Saudi-led coalition air raid puts Yemen's Sana'a airport out of service

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The Saudi-led coalition fighting rebels in Yemen shut down the country's land, sea and air borders a week ago in response to a missile attack by the Iran-backed Houthis that was intercepted near Riyadh. While the language of the resolution calls to "increase efforts to adopt all necessary and appropriate measures to prevent civilian casualties and increase humanitarian access", it does not call for an end to US support of the Saudi-led coaltion attacking Yemen. "Seven million people are already on the brink of starvation and the blockade will only bring them closer to it".

Millions of lives were at risk because of the blockade, United Nations humanitarian coordinator for Yemen, Jamie McGoldrick, said to reporters in Geneva by telephone from Amman. "I think it poses a critical threat to the lives of millions who are already struggling to survive".

The UN's aid coordinator in Yemen, Jamie McGoldrick, said there was no time to wait for a new inspection system to be set up.

"The humanitarian impact of what is happening right now is unimaginable", he said.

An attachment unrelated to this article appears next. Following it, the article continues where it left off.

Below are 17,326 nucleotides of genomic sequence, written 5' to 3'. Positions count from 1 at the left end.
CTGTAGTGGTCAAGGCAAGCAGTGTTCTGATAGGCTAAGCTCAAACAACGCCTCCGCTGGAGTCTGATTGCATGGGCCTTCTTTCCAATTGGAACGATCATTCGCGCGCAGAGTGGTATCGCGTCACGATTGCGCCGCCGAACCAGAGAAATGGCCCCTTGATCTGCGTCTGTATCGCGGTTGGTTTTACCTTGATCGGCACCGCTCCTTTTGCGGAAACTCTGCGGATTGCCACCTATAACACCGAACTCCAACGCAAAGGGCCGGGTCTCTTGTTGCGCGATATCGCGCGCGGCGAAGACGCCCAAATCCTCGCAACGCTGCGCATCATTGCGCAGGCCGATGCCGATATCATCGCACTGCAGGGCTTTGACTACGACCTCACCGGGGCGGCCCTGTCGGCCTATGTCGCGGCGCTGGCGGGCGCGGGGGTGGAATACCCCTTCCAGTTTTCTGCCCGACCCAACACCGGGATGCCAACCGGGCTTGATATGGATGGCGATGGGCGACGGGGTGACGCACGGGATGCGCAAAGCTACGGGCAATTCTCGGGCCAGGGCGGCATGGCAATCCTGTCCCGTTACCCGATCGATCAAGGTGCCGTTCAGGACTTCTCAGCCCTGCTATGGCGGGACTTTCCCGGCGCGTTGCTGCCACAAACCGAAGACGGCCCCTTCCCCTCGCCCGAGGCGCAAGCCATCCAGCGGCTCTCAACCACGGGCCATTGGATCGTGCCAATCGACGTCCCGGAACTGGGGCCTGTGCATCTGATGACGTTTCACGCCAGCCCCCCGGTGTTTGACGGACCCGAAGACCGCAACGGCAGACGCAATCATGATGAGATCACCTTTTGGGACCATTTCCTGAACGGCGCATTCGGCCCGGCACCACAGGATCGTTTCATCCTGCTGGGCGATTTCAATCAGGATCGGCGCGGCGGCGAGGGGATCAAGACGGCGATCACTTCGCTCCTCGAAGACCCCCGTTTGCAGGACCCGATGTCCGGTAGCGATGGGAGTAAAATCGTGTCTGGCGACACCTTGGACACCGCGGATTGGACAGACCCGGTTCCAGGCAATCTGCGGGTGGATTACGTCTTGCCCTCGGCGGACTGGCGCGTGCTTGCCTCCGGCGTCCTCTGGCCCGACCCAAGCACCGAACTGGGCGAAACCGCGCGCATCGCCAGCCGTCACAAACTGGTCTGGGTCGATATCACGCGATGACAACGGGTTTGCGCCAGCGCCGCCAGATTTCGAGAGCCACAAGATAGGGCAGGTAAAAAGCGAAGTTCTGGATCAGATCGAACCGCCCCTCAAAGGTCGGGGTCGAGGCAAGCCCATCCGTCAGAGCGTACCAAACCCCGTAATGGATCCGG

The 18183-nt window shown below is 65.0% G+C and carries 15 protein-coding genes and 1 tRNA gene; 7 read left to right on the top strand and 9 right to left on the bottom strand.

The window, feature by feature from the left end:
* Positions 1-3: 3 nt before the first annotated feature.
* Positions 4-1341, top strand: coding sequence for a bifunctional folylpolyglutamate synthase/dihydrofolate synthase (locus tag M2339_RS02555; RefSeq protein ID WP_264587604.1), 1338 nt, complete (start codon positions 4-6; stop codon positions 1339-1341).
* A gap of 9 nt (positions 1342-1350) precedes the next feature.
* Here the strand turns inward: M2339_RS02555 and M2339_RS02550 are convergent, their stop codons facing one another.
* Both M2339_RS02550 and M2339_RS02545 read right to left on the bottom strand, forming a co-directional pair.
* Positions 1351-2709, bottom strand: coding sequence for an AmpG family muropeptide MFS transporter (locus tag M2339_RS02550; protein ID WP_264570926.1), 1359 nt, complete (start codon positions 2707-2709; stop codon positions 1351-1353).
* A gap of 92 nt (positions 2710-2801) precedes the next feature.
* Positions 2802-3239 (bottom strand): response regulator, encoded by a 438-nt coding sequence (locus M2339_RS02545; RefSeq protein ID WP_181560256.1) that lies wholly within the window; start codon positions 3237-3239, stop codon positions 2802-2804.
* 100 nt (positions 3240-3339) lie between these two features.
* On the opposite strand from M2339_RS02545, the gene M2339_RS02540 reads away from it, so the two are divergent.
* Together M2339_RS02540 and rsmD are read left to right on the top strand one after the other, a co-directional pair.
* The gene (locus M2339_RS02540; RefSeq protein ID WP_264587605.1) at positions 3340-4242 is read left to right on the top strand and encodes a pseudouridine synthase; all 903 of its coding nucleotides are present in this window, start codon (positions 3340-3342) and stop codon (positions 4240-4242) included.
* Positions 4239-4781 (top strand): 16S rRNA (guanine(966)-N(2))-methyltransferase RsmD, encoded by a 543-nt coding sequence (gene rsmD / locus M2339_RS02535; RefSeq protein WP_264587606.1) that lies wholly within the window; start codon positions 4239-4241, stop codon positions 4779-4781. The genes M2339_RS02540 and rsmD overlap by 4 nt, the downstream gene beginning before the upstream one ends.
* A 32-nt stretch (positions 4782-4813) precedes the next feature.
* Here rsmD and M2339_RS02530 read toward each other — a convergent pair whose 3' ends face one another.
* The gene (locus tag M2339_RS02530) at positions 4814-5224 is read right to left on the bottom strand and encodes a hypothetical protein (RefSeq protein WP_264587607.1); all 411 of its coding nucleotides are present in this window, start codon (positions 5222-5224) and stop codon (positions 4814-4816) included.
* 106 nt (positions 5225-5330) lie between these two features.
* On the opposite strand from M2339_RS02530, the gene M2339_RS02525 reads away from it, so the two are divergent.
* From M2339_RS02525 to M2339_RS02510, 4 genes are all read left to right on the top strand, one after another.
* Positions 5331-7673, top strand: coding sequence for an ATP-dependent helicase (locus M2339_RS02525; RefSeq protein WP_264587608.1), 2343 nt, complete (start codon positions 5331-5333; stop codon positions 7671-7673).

The Houthis control most of the north, including Sanaa and its global airport, while the Saudi-led coalition dominates the airspace.

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Iran denies arming the Houthis and blames the conflict in Yemen on Riyadh.

Humanitarian agencies had been successful in preventing starvation and tackling a cholera outbreak that has sickened more than 900,000 people in six months and killed over 2,200.

Amid "the state of deadlock" in Lebanon following the resignation of its prime minister, the prelates said they were concerned that he had not yet returned to Lebanon, stressing that this was "necessary for the sake of dignity, sovereignty and stability".

The U.N. children's agency UNICEF had only three weeks of vaccine supplies left in Yemen, and both UNICEF and the World Health Organization had shipments of essential medicines and vaccines blocked in Djibouti, McGoldrick said.

Flights between Egyptian capital Cairo and Yemen's port city of Aden resumed after an 8-day hiatus, according to an official of Yemen's national flag carrier on Tuesday.

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